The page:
Angus Forster from Vaxxas. The company will manufacture a needle-free vaccine in Brisbane. Picture: Annette Dew
Angus Forster from Vaxxas. The company will manufacture a needle-free vaccine in Brisbane. Picture: Annette Dew

Needle-free vaccine to be made in Brisbane

A WORLD-CLASS medical technology company will manufacture a needle-free vaccine in Brisbane under a partnership with the State Government set to create up to 140 jobs over the next decade.

Premier Annastacia Palaszczuk will today announce her Government's partnership with Vaxxas to manufacture its High-Density Micro-projection Array Patch (MAP) vaccine delivery system in greater numbers in Queensland.

Construction will take place in a building owned by Economic Development Queensland in the Northshore Hamilton Priority Development Area, with manufacturing to begin in early 2022.

Ms Palaszczuk said Vaxxas expects to deliver 300 million doses each year.

"Over the next 10 years, this rate of production is expected to contribute $497m to the Queensland economy," she said.

"This partnership will give a great boost to our economic recovery strategy in the weeks and months to come."

Vaxxas chief executive David Hoey said Vaxxas would be able to ramp up production and put the company and Australia at the forefront of vaccination technology worldwide.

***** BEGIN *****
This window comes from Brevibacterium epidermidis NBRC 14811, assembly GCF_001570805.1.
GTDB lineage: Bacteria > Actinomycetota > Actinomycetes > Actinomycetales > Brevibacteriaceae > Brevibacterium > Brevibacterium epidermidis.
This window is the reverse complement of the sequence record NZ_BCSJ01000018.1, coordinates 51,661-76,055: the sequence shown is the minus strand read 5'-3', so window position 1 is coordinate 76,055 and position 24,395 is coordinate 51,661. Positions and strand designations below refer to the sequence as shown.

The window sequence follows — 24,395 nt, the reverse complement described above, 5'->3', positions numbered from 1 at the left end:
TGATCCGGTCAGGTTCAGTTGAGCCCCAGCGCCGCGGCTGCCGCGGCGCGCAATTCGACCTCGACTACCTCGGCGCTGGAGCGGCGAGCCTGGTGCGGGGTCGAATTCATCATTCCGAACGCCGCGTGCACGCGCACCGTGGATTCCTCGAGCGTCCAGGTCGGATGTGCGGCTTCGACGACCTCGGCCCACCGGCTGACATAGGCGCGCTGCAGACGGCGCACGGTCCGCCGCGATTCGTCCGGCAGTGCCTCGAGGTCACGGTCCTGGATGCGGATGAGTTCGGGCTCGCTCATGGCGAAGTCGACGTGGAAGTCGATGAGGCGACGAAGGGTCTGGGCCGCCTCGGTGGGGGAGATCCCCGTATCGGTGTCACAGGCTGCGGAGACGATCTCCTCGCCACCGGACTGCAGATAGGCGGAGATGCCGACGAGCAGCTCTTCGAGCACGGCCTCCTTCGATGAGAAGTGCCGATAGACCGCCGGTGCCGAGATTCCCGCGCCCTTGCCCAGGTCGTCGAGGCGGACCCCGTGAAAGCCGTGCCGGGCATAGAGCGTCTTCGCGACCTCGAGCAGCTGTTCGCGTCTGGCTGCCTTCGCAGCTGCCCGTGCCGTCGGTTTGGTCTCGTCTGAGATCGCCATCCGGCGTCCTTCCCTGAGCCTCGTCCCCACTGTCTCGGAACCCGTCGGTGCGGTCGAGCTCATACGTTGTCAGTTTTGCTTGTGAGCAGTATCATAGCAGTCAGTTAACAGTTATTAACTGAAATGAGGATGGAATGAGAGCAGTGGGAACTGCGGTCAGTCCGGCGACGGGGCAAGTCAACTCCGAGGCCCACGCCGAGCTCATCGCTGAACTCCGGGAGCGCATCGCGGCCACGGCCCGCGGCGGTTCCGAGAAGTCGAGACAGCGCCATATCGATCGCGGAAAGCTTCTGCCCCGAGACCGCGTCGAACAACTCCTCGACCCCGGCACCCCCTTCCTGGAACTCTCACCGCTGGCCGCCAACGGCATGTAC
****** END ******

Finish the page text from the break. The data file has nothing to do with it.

Vaxxas has been backed by the World Health Organisation, the Bill and Melinda Gates Foundation and the pharmaceutical multinational company, Merck.

It grew out of the Australian Institute of Bioengineering and Nanotechnology at The University of Queensland, before relocating to the Translational Research Institute in Woolloongabba. State Development Minister Kate Jones said medical manufacturing was a multi-trillion-dollar industry.

"Through this partnership, we'll create jobs in Queensland by tapping into this sector," she said.

"Queensland boasts some of the world's leading experts in medical technology."

Ms Jones said to date, the Palaszczuk Government had invested more than $8bn on initiatives to support business, industry and households in response to the COVID-19 pandemic to rebuild the state's economy and create jobs.

Treasurer and Infrastructure and Planning Minister Cameron Dick said attracting and retaining highly-skilled jobs in advanced manufacturing industries like medical technology would be a key part of Queensland's economic recovery from COVID-19.


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